And then a wonderful oddity, the 35 mm presentation of THE ASTROLOGER. A recently unearthed oddity from 1975, the making and discovery of this film could be a crazy documentary in and of itself (short version, it was found in the vault of an old drive-in theater.) The only film ever made by Craig Denney (there's at least one conspiracy theory that he faked his own death,) he introduces his character as a small boy pickpocketing a woman at a carnival. Soon, all grown up, he's the fortune-telling sideshow of the carnival. And then he's a jewel thief, a movie and TV star, a government consultant, and a giant asshole. It's an understatement to say you never know what will happen next in the movie. At one moment all the women in a restaurant will remove their tops. At another a woman will yell a racial slur and kill someone. And it assumes you have a working knowledge of Astrology and not only know the difference between sidereal and tropical astrology, but have a strong opinion of which one is right (sidereal, of course!) This is not a movie you watch, process, and understand, this is a movie you witness in a mix of horror and confusion, experience, and marvel at (sometimes the marvel being "what they heck were they doing making this movie?") But what can you expect from a movie that considers Long Beach a mesmerizing location?

Total Running Time: 168 minutes
My Total Minutes: 376,316

Jason goes to Holehead--Day 4

Into the 2-movies-a-night weeklong grind part of the festival. Here's last Monday.

First up was BLOOD RIDERS: THE DEVIL RIDES WITH US. A bunch of kids steal a car. Which is already not very smart, but when they find a dead body in the trunk, the night is going to go to hell quickly. This is a low-budget flick out of Canada, self-financed with a budget of about $14,000 (Canadian, so what, $5 American?) And for the first part it looks every bit like a low-budget (i.e., low-talent) horror flick. Then they get to the part where they have to steal Hitler's mustache from the world's most polite neo-Nazi, and I was hooked. The comedy was great, and I loved how I really never knew what was going to happen next. Director Finnish-Canadian director Lari Teräs has some pretty crazy ideas, and has been hanging around for the rest of the festival. He said in the Q&A that he wants his next budget to be bigger and so he wants someone else to finance. Please, someone else do it (I can't.) I want to see what this crazy fucker does next.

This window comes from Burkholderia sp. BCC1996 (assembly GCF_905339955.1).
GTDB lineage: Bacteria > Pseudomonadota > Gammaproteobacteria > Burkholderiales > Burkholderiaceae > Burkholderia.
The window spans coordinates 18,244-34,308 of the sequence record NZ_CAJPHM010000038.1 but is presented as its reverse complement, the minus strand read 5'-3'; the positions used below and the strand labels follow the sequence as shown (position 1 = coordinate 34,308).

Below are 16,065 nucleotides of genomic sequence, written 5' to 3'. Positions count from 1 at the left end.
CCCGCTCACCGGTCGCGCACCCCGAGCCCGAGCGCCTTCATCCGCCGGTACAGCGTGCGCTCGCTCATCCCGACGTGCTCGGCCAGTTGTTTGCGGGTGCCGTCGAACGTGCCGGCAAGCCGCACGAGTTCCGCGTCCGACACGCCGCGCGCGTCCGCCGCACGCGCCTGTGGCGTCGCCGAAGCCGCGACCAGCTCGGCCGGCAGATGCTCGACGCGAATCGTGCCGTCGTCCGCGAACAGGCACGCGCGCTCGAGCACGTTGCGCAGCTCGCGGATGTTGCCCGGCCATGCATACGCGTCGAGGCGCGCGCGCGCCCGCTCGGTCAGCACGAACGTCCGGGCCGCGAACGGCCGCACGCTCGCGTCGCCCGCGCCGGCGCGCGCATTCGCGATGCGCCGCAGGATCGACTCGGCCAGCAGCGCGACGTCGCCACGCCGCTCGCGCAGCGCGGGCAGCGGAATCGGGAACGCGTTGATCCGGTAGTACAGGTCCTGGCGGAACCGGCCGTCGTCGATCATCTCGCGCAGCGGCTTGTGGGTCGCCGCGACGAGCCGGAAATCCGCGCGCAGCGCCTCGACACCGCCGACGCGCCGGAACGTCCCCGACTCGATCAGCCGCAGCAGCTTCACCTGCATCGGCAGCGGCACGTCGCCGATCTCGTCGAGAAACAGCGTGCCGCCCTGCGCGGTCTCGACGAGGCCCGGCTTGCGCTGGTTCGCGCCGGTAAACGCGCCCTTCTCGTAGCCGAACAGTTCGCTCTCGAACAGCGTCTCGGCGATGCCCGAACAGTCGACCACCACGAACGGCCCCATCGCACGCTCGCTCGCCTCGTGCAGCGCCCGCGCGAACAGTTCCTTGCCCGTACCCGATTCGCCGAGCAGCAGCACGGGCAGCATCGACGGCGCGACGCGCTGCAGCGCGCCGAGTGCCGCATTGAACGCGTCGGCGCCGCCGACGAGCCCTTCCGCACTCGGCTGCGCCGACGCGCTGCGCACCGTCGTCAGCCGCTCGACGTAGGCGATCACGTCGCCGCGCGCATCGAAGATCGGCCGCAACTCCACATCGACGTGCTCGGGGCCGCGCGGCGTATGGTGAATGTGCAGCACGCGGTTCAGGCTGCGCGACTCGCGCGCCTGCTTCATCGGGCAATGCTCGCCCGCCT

And then there was ANOTHER. A horror flick trying desperately to be high art, about a family tradition of Satanic possession. It had the style and story of a good 25 minute short. Unfortunately it was 74 minutes long. And not just through padding scenes, but from playing the whole damn thing in slow-motion. If the idea was to create an effect that would lull people to sleep, congratulations, it worked!

Total Running Time: 145 minutes
My Total Minutes: 376,148

Jason goes to Holehead--Day 3

Well, it's been a long week at work, so I've fallen a week behind on my blog. Here's from last Sunday.

Shorts Block 4:
THE CONFESSIONAL: A priest is tormented by a series of the most horrific confessions ever.
HUSH: A little girl, a babysitter, and an evil haunting. Hopefully (according to the credits) soon to be expanded into a feature film. The short scene was pretty awesome, so I'd love to see that worked into a feature.
ENCEINTE: A trapped woman, being forced to bear a child for what a creepy cult leader calls the Son of God. A great movie about a woman's struggle to control her own body. And it ends, for some reason, in the Niles district of Fremont. to see a place where I hang out frequently featured in a movie.
A GIRL, A CAT, A BOMB: That bomb would be a mushroom cloud. So the girl stays in for days with her cat, running out of food and going a little crazy. Audience speculation afterwards was that there's no way she could've survived the nuclear blast, so that's all in her head and it's really a story of agoraphobia. Either way, it's pretty cool.
THE WRONG PRIEST: Discipline, Catholic school style. When a smart-aleck student makes jokes about how the priest just wants to molest him, he soon finds out he's dealing with the wrong priest.
WHAT ARE YOU DOING THAT FOR?: POV short of a a guy wandering around, filming random people doing strange things. The question could equally be asked of the guy behind the camera.

Shorts Block 5:
ROTA: Entertainment in a world of ultimate inequality. Die for my amusement, peasants!